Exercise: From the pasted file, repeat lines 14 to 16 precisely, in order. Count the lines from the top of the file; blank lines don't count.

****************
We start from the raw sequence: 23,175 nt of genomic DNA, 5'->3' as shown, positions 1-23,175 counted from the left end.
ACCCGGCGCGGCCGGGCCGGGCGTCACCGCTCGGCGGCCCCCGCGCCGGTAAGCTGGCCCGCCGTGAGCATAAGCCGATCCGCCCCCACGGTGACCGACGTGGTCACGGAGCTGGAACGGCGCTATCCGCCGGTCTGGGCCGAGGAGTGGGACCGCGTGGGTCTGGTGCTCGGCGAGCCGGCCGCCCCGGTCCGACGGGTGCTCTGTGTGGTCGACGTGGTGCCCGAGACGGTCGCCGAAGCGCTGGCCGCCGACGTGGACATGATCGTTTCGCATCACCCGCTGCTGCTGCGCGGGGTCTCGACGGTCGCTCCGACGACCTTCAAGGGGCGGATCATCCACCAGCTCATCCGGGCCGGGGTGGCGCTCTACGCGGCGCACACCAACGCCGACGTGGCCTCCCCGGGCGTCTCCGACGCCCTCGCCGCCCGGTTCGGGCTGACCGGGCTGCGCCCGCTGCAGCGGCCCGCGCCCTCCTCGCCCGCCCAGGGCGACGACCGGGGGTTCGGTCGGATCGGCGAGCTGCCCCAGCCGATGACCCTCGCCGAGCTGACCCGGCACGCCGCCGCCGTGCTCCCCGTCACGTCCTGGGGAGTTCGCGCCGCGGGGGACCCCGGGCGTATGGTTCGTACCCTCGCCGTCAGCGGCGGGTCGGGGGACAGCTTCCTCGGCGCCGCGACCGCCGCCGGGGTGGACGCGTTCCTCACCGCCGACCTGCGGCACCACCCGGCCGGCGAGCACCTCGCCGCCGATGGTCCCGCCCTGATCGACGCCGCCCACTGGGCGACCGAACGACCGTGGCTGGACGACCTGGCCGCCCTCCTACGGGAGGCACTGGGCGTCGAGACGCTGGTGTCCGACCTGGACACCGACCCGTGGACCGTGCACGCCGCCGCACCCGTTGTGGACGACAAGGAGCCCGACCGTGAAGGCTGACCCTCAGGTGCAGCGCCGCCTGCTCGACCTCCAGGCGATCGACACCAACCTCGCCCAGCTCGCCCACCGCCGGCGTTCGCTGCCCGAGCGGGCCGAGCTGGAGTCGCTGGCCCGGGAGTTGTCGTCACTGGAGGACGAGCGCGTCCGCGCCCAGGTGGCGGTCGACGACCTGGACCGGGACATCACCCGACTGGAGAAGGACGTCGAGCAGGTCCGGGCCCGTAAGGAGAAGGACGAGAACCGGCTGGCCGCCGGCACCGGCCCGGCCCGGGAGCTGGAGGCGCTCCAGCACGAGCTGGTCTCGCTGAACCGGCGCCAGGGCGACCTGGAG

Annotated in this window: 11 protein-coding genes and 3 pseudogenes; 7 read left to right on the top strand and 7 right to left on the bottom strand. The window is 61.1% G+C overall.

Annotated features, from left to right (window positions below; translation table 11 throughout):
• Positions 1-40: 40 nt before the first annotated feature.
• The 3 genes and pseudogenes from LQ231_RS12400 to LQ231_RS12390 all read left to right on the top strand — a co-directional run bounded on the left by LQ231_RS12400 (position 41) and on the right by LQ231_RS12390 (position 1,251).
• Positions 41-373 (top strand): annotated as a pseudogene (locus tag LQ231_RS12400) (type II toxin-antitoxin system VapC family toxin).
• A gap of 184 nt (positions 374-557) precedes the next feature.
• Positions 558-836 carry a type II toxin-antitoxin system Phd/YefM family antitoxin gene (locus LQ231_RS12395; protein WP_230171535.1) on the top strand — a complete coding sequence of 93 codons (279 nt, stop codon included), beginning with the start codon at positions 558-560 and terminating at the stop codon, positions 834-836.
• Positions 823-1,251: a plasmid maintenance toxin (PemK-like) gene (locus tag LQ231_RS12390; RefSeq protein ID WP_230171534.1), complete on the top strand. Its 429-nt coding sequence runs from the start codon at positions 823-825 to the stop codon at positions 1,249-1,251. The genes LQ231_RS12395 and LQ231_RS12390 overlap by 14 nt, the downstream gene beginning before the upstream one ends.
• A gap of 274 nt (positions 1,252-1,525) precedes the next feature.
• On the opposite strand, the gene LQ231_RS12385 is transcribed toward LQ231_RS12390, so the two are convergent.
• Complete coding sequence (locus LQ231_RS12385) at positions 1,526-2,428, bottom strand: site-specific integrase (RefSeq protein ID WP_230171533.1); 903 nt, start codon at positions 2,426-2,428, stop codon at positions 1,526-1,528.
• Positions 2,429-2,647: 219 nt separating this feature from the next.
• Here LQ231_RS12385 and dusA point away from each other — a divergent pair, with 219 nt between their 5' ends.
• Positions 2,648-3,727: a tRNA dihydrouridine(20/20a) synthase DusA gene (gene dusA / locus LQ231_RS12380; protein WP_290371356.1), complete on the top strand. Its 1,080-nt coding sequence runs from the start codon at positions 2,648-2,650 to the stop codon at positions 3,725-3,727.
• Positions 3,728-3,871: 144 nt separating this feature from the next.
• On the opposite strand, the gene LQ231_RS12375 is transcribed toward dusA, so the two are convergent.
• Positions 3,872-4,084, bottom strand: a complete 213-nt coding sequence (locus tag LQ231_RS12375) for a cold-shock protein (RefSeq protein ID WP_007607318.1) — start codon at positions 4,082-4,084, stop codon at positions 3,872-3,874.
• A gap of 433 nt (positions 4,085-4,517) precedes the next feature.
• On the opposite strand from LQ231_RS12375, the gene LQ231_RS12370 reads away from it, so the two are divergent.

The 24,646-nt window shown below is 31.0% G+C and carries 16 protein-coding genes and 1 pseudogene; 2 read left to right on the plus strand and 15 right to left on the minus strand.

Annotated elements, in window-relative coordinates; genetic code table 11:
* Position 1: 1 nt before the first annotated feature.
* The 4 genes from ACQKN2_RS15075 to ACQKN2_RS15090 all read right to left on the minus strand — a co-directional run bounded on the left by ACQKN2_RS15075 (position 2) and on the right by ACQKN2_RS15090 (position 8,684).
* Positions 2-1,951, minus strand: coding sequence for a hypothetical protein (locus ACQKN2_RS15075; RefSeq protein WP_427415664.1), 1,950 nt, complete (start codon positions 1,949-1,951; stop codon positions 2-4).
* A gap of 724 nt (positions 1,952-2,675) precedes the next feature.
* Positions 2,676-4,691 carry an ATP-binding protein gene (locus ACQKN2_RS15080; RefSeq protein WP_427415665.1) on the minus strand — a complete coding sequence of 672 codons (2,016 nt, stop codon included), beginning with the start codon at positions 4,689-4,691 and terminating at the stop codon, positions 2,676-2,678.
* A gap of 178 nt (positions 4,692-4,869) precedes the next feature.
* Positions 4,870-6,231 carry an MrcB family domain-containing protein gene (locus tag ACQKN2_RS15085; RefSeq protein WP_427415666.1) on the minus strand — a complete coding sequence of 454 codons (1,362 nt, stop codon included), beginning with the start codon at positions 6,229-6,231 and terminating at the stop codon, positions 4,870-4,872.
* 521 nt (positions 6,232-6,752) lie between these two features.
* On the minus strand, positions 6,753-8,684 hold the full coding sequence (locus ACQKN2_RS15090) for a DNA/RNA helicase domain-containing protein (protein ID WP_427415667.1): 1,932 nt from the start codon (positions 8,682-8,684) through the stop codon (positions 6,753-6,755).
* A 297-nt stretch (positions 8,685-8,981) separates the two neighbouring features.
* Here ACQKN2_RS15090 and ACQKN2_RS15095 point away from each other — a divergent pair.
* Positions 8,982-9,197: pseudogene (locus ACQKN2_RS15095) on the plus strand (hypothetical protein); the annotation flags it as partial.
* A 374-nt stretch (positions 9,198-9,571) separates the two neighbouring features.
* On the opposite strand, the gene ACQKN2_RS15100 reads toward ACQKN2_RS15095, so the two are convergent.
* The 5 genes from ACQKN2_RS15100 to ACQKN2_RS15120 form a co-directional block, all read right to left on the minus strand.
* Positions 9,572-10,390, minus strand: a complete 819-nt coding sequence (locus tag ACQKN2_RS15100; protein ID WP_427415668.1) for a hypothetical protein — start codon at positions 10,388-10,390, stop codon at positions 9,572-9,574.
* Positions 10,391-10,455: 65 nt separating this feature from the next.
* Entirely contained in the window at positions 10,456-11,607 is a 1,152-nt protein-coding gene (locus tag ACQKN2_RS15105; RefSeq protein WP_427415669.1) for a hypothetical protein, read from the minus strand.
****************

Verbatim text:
• Positions 2,429-2,647: 219 nt separating this feature from the next.
• Here LQ231_RS12385 and dusA point away from each other — a divergent pair, with 219 nt between their 5' ends.
• Positions 2,648-3,727: a tRNA dihydrouridine(20/20a) synthase DusA gene (gene dusA / locus LQ231_RS12380; protein WP_290371356.1), complete on the top strand. Its 1,080-nt coding sequence runs from the start codon at positions 2,648-2,650 to the stop codon at positions 3,725-3,727.